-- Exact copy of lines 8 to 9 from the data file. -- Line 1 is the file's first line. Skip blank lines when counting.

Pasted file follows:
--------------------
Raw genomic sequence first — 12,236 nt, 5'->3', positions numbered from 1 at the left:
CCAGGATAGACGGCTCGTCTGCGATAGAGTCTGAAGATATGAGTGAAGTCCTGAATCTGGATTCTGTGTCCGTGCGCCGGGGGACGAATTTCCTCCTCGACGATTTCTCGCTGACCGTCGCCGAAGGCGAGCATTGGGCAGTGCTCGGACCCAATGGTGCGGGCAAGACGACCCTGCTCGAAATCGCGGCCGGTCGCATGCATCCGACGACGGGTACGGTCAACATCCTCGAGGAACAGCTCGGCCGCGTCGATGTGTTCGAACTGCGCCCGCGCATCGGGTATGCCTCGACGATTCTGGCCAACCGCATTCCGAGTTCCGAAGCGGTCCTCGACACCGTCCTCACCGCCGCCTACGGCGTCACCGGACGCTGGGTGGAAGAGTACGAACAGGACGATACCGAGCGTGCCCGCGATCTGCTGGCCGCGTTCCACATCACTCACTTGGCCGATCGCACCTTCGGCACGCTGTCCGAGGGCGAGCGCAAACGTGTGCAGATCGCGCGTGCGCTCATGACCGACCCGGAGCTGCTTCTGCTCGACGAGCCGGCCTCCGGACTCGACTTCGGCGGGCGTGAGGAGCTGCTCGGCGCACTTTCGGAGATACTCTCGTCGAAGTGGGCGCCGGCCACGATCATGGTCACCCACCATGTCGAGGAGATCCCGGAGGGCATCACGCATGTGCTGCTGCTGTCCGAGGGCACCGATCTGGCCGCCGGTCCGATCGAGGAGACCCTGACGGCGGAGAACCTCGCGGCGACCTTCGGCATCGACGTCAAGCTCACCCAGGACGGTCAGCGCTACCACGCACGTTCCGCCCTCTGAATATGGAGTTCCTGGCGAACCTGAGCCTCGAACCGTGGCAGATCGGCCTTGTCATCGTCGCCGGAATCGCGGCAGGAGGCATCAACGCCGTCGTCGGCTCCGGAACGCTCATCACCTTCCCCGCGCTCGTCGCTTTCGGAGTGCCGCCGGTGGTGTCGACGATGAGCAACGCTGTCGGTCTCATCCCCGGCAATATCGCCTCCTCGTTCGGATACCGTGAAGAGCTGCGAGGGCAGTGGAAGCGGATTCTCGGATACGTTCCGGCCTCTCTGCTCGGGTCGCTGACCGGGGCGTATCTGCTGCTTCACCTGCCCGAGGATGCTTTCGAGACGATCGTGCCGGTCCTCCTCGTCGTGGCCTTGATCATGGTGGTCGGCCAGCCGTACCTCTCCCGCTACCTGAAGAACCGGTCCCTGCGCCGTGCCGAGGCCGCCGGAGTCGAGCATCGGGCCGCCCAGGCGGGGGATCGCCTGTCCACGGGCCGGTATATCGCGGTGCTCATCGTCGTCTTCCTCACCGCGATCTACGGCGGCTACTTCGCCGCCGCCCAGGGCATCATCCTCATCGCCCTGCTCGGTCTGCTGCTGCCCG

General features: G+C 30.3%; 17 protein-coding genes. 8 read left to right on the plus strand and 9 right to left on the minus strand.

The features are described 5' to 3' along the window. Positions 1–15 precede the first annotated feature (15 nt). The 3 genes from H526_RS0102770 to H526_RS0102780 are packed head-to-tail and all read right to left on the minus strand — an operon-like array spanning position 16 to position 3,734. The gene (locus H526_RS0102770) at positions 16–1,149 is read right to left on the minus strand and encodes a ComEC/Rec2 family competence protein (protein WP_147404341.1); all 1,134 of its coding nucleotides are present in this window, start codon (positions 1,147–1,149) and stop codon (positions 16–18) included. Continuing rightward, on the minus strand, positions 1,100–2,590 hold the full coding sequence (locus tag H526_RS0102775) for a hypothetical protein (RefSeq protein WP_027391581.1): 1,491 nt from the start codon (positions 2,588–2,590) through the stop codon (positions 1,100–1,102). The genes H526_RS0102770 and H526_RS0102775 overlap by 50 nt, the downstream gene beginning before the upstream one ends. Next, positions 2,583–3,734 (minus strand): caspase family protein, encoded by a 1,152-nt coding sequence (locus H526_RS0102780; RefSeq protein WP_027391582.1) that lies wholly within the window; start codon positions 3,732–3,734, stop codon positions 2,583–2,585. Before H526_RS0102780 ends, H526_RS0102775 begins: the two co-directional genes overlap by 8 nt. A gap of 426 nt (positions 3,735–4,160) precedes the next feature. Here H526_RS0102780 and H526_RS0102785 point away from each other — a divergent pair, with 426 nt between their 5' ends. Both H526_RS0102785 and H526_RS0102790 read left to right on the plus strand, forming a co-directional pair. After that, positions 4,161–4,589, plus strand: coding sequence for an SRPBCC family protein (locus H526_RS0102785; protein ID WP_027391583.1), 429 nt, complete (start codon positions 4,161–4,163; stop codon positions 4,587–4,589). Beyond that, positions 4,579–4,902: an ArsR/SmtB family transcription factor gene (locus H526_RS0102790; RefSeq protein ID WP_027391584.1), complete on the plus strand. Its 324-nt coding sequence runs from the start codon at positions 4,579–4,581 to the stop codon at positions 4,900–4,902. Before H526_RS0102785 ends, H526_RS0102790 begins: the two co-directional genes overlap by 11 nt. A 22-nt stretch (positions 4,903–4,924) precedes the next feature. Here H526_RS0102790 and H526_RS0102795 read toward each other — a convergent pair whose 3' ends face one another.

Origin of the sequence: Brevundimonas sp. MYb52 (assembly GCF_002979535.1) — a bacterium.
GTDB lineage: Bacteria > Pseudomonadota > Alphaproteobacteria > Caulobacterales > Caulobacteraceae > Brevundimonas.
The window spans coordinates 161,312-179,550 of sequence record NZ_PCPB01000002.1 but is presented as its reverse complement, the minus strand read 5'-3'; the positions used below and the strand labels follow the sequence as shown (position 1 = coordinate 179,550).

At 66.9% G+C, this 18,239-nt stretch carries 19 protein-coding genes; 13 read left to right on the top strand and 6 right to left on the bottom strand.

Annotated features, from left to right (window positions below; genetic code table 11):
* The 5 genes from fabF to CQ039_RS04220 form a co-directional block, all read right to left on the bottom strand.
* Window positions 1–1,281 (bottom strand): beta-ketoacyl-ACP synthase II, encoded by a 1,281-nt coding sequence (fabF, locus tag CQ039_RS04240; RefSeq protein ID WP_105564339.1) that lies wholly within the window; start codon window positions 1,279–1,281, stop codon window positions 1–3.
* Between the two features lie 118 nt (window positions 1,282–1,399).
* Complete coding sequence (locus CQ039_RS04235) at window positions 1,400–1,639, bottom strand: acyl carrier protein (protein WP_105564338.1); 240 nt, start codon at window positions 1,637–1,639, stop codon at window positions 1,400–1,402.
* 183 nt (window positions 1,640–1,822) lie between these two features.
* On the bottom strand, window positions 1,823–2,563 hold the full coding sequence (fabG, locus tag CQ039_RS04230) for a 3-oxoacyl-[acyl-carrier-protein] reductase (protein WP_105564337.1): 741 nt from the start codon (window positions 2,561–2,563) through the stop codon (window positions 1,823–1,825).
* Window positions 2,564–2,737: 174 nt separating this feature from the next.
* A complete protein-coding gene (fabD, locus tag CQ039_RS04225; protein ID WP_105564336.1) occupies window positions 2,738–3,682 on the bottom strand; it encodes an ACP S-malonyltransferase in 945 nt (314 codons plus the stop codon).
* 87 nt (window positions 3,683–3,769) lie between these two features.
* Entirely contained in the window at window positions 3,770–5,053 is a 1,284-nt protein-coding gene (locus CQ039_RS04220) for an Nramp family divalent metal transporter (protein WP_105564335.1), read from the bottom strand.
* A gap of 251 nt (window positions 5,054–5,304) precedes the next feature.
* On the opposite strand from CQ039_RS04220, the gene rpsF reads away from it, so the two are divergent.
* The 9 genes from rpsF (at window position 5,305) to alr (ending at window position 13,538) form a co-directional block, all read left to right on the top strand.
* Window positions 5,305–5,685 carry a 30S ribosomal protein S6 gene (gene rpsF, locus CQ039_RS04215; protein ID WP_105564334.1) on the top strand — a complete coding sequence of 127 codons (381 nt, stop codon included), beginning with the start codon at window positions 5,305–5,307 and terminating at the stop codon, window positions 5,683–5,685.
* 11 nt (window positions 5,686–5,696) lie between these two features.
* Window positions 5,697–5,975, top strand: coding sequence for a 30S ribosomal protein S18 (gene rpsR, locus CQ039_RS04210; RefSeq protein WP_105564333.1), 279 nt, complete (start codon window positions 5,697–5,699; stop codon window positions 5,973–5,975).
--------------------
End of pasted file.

At 66.9% G+C, this 18,239-nt stretch carries 19 protein-coding genes; 13 read left to right on the top strand and 6 right to left on the bottom strand.

Annotated features, from left to right (window positions below; genetic code table 11):